8. Nourish your writing skills by going on a strict quality control diet

‘The Bachelor’ is one of America’s favorite pastimes because it requires what can only be described as absolutely no thought whatsoever. It’s light, brainless, insignificant. Same could be said for the time we spend swiping through our social media feeds.

It’s okay to indulge in the light stuff, but substance will go a lot further. There are only so many hours in the day. Watch things that feed the writer’s soul, not people who have sold theirs for a little bit of fame. Your next question might be: like what?

Good question. Think about what draws you in. What speaks to you. What content you can’t get enough of. Passion is the backbone of all creative endeavors so seek out that which inspires you and mine it, nurture it and channel it into your own pursuits.

Ask yourself:  What makes your heart race? Maybe you like dark, so see Oscar-winner ‘Parasite’, which nailed a thrilling take on the class struggle. Or drama and a nice ugly cry, so you watch ‘This is Us.’ Or maybe a hilarious swim in ‘Schitt’s Creek.’

Maybe it’s a podcast that inspires you to think differently about the craft.

Whatever it is, put positive things in and let the passion pour out. Use the brilliance of other writers, across mediums, to influence your talent. To gain inspiration. To define your voice. To remind you that it all starts with the written word.

Many geniuses came before us. And there will be many after. Maybe one can be you.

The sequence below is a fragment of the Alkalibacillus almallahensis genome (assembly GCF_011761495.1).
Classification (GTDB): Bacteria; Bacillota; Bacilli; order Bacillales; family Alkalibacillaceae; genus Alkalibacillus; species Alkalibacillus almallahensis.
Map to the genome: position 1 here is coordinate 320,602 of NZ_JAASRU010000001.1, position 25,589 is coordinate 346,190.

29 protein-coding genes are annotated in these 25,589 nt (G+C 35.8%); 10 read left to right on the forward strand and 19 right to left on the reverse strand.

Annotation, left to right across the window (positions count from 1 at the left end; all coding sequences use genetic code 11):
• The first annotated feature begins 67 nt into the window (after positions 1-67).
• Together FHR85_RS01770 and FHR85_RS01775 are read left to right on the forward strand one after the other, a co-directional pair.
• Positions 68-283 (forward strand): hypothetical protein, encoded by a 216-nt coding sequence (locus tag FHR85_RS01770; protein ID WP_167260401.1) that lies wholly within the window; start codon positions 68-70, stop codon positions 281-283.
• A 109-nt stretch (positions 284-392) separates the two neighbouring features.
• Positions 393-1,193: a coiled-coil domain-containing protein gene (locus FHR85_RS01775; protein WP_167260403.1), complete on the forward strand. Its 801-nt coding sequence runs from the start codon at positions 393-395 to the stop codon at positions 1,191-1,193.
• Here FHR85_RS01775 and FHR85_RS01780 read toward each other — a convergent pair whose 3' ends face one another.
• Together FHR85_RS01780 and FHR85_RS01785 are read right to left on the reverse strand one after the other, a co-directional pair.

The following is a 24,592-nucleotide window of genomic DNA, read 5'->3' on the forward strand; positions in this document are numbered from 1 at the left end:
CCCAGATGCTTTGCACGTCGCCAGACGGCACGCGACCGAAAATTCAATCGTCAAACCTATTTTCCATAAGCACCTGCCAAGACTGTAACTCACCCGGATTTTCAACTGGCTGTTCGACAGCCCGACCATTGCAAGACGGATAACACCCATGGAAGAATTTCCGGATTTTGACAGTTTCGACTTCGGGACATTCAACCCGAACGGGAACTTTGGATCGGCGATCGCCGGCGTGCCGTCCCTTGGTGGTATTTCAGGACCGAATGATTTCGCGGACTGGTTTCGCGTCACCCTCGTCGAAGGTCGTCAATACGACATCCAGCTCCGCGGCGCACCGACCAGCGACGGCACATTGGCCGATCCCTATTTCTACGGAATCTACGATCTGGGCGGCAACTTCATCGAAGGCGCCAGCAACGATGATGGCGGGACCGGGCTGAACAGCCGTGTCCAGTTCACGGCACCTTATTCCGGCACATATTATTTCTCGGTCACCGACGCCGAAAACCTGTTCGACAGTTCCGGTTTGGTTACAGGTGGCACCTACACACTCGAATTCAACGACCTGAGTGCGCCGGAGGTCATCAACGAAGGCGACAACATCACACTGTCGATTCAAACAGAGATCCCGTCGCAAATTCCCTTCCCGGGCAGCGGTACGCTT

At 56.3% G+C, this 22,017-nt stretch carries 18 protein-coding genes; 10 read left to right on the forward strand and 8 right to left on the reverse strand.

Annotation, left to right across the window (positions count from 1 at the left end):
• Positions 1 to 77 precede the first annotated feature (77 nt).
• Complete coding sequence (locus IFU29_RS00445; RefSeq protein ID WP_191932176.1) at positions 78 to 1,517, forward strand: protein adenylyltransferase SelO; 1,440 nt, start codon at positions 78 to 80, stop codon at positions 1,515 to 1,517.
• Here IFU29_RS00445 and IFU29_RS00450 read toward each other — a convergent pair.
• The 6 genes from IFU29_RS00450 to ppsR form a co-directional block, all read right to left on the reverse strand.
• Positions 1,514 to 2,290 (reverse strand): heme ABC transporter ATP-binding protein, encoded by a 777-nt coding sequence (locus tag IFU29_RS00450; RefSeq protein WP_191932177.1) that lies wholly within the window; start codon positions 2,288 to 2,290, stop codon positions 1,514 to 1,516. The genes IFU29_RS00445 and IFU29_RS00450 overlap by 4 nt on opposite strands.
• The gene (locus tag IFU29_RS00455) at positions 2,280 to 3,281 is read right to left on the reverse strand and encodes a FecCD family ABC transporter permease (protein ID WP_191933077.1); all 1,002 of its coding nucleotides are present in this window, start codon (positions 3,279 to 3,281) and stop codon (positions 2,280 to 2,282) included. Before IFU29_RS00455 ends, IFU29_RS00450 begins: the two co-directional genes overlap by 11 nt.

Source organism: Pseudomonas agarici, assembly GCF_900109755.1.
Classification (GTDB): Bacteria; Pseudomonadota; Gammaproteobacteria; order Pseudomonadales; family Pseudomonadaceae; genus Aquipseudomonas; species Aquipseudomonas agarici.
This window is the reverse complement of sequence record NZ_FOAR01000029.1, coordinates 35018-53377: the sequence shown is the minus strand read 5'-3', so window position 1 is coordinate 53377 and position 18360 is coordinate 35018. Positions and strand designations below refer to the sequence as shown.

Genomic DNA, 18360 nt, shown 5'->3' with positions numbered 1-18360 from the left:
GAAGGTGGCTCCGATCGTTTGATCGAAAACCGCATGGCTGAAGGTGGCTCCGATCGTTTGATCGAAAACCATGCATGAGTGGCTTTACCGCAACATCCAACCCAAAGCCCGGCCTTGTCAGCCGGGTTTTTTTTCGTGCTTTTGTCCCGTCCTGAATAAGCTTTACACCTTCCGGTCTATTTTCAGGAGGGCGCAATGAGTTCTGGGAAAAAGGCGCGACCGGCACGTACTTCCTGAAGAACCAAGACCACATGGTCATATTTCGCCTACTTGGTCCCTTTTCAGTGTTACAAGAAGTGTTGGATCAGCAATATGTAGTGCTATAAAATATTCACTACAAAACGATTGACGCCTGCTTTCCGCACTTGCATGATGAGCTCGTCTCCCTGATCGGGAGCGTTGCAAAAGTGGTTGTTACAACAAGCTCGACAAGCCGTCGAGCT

9. Speaking of resources…

Writing can be a lonely and alienating life. When you spend a large chunk of your time alone in a room with your thoughts, a semi-aloof cat and a Spotify playlist, it’s easy for the voice in your head to scream:  “You’re all alone in this world!!!” You are not.

There are all sorts of places you can turn if you want to glean inspiration from those who are going through exactly what you’re going through on a daily — sometimes hourly — basis. Yes, the coffeehouse culture can help cure remote-worker disenchantment, but there are other places where you’re assured to see and/or actually interact with people. These include writers’ groups on Facebook, a MasterClass on writing, online courses on Coursera, even annual writing retreats. Some of the latter tend to be pricier, but can put you in the presence of likeminded people looking to leverage inspiration from the group.

Don’t work in a bubble. Find support and use it. There are also books you can read that remind you what’s necessary to fuel the pursuit. Here are three excellent ones I’ve read over the years on writing (and the written word) that have kept me motivated:

These books can help you sharpen your writing skills…

  • Bird by Bird: Some Instructions on Writing and Life‘ by Anne Lamott: An all-time classic and one of the better writing books you’ll ever encounter given how simple the advice is, how relatable and ultimately, how funny.